How is it possible that Mississippi, 31st in population of American states, became the United States’ number three in the total number of COVID deaths per thousand residents?
Incompetent political leadership in the state is the most obvious answer. However, there are other factors, all related to poor leadership, that contribute to this shocking fact.
Low vaccination rates and failure to wear masks
Low vaccination rates are the next most obvious factor.
Just 36.1% of Mississippians are fully vaccinated against COVID; only Alabama is slightly worse at $35.7%. Ignorance and gullibility are plentiful characteristics in our state. Too many Mississippians have paid attention to the “anti-vaxers,” and “anti-maskers,” who greatly profit from spreading anti-scientific drivel on “social media.”
Governor Tate Reeves flaunts his personal refusal to wear a mask, and gleefully associates with others of his ilk (Reeves carries on an infamous “bromance” with Florida’s Governor Ron DeSantis, who actually outpaces Reeves in pure buffoonery.)
Wimpish Tate refuses to order rational mask and vaccine mandates for Mississippi residents and state employees.
Mississippians are generally unhealthy
Year after year, Mississippian are the unhealthiest people in America. Obesity, cigarette smoking, poor diet, poverty, and the highest infant mortality rate in the U.S. are factors. Look around you next time you are at a large retail store in our state: observe how many people – including relatively young people — are riding around on electrified carts because they are simply too fat to walk.
Hostility to rational public health policy by state leaders
The fact that former Governor Phil Bryant (hereinafter “Goober One”) and Governor Tate Reeves (hereinafter “Goober Two”) have consistently fought improvements to health care in Mississippi is the most damning factor of all, the most obvious reason Mississippi is a national leader in COVID deaths.
Governor Goober One, committed one of the most egregious attacks on public health in Mississippi early in his first term in 2012. Bryant deliberately and maliciously killed an initiative by his immediate predecessor that would have made better health care available to tens of thousands of Mississippians.
Before he left office, Governor Haley Barbour, then and now a major powerhouse in the national Republican Party, asked Republican Insurance Commissioner Mike Chaney to set up a Mississippi exchange for state residents to enroll for insurance under the national Affordable Care Act. Chaney did it. He had a Mississippi exchange ready to go, with a ribbon tied around it, when Governor Goober One came into office.
Goober One, for no other apparent reason than petty contempt for the health of Mississippians, especially poor Mississippians, killed it aborning. There is an essential difference between former Governors Barbour and Bryant. Barbour, while a rock-ribbed Republican is a practical and rational man, one not bound by glib and shallow ideology. Barbour is a “make it happen” guy, who did not let vindictive right-wing ideology stand in the way of what was good for Mississippi.
Bryant, on the other hand, is a slave to the notion that anything done to help poor people is a bad idea. In his favor, it must be said that Goober One has nice hair.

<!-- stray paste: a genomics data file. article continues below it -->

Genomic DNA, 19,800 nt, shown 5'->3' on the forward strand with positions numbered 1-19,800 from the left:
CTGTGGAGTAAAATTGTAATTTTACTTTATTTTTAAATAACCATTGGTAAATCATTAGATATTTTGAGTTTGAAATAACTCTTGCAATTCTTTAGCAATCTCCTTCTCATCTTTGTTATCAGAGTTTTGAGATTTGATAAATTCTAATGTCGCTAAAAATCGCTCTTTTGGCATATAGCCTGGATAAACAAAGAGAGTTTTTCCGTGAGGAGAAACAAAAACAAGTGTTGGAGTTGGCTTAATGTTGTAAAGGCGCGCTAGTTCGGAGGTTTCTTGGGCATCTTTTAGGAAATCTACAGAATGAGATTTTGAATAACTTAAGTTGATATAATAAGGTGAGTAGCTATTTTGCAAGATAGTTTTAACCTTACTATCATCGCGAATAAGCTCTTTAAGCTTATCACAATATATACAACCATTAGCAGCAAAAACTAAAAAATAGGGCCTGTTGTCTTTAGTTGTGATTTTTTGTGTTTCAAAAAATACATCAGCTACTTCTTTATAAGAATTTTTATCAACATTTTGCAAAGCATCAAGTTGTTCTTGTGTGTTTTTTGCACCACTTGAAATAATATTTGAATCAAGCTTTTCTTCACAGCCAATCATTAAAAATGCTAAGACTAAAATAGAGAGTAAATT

Both Goober One and Goober Two and the state legislators they dominate, have amazingly, flying in the face of all that is practical and sensible, opposed the expansion of Medicaid in the state. The result is that tens of thousands of poor Mississippians do not have access to health care. The Governors Goober and their allies claim the state cannot afford to expand Medicaid, that it would cost too much.
They have blindly refused to count the cost in real dollars of their failure to make quality health care available to Mississippians.
During the last ten years, because Medicaid has not been expanded, many hospitals – including several in northeast Mississippi – have either ceased to exist or are barely keeping their doors open with radically reduced services.
The hostility of Goober One and Goober Two to the needs of poor Mississippians was dramatically demonstrated by their diversion of tens of millions of dollars of federal money, intended for the poorest people in the state, to phony charities and “educational” projects headed by their friend and political supporter Nancy New.
New and several others were indicted for their felonies during the first few weeks of Goober Two’s term. The bogus welfare scams New operated were directly and actively overseen by Goober One’s office in the state capital.
Goober Two, during his campaign for governor, ran a television spot, claiming his support for public education, which was actually filmed on the campus of one of New’s private schools.
New and others were first indicted by a Hinds County grand jury early in 2020. Federal indictments have since been brought against New and one of her sons.
One wonders if a new U.S. Attorney for the Southern District will dig deeper and discover more about the involvement of Goobers One and Two in that scandal. Here’s hoping.
Mississippi holding on to third place, shooting for second
Today, August 18, Mississippi reported another 36 COVID deaths, which brings us a little closer to New York, which is now in the number two spot in COVID deaths per thousand residents.
The headlines right now in national news media report the shocking 158 COVID deaths today in Texas. However, the Lone Star State is second in the nation in population with 29,145,505 people, about ten times the population of Mississippi.
To equal Mississippi’s COVID death rate per thousand residents, Texas would need to report 1,580 deaths in a single day.
JWSCovid-19 coronavirus, Mississippi Medicaid, MS politics, Northeast Mississippi news, Public Health